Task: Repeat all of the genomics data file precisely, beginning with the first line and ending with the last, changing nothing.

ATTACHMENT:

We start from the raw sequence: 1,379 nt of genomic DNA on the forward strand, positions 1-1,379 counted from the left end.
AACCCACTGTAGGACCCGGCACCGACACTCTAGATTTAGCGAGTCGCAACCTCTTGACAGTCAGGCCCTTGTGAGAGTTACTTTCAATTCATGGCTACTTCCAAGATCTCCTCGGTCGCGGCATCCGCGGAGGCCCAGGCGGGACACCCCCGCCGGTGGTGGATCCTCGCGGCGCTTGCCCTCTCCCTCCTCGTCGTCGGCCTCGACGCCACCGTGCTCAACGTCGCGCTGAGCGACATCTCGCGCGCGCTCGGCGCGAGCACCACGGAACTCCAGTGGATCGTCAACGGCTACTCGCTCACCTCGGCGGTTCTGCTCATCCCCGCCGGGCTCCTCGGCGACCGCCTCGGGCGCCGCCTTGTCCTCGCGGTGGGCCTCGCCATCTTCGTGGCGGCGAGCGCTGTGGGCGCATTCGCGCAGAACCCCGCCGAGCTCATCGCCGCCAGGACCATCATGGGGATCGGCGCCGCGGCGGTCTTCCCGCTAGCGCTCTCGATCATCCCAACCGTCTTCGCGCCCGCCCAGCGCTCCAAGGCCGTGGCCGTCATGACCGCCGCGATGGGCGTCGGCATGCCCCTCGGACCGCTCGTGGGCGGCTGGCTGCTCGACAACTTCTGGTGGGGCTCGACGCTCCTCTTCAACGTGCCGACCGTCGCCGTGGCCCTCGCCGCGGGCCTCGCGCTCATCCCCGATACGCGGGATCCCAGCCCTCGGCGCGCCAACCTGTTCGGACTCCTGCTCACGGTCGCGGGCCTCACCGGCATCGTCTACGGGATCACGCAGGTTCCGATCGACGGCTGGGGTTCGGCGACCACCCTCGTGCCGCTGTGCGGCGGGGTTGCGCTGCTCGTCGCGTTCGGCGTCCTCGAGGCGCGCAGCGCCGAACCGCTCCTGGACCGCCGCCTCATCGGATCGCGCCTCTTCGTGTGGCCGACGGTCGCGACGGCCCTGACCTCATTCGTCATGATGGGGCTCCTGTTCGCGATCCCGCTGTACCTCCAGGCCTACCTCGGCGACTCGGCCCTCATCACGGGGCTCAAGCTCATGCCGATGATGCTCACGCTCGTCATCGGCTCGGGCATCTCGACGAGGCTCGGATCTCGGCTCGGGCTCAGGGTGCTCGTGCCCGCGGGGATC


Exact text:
We start from the raw sequence: 1,379 nt of genomic DNA on the forward strand, positions 1-1,379 counted from the left end.
AACCCACTGTAGGACCCGGCACCGACACTCTAGATTTAGCGAGTCGCAACCTCTTGACAGTCAGGCCCTTGTGAGAGTTACTTTCAATTCATGGCTACTTCCAAGATCTCCTCGGTCGCGGCATCCGCGGAGGCCCAGGCGGGACACCCCCGCCGGTGGTGGATCCTCGCGGCGCTTGCCCTCTCCCTCCTCGTCGTCGGCCTCGACGCCACCGTGCTCAACGTCGCGCTGAGCGACATCTCGCGCGCGCTCGGCGCGAGCACCACGGAACTCCAGTGGATCGTCAACGGCTACTCGCTCACCTCGGCGGTTCTGCTCATCCCCGCCGGGCTCCTCGGCGACCGCCTCGGGCGCCGCCTTGTCCTCGCGGTGGGCCTCGCCATCTTCGTGGCGGCGAGCGCTGTGGGCGCATTCGCGCAGAACCCCGCCGAGCTCATCGCCGCCAGGACCATCATGGGGATCGGCGCCGCGGCGGTCTTCCCGCTAGCGCTCTCGATCATCCCAACCGTCTTCGCGCCCGCCCAGCGCTCCAAGGCCGTGGCCGTCATGACCGCCGCGATGGGCGTCGGCATGCCCCTCGGACCGCTCGTGGGCGGCTGGCTGCTCGACAACTTCTGGTGGGGCTCGACGCTCCTCTTCAACGTGCCGACCGTCGCCGTGGCCCTCGCCGCGGGCCTCGCGCTCATCCCCGATACGCGGGATCCCAGCCCTCGGCGCGCCAACCTGTTCGGACTCCTGCTCACGGTCGCGGGCCTCACCGGCATCGTCTACGGGATCACGCAGGTTCCGATCGACGGCTGGGGTTCGGCGACCACCCTCGTGCCGCTGTGCGGCGGGGTTGCGCTGCTCGTCGCGTTCGGCGTCCTCGAGGCGCGCAGCGCCGAACCGCTCCTGGACCGCCGCCTCATCGGATCGCGCCTCTTCGTGTGGCCGACGGTCGCGACGGCCCTGACCTCATTCGTCATGATGGGGCTCCTGTTCGCGATCCCGCTGTACCTCCAGGCCTACCTCGGCGACTCGGCCCTCATCACGGGGCTCAAGCTCATGCCGATGATGCTCACGCTCGTCATCGGCTCGGGCATCTCGACGAGGCTCGGATCTCGGCTCGGGCTCAGGGTGCTCGTGCCCGCGGGGATC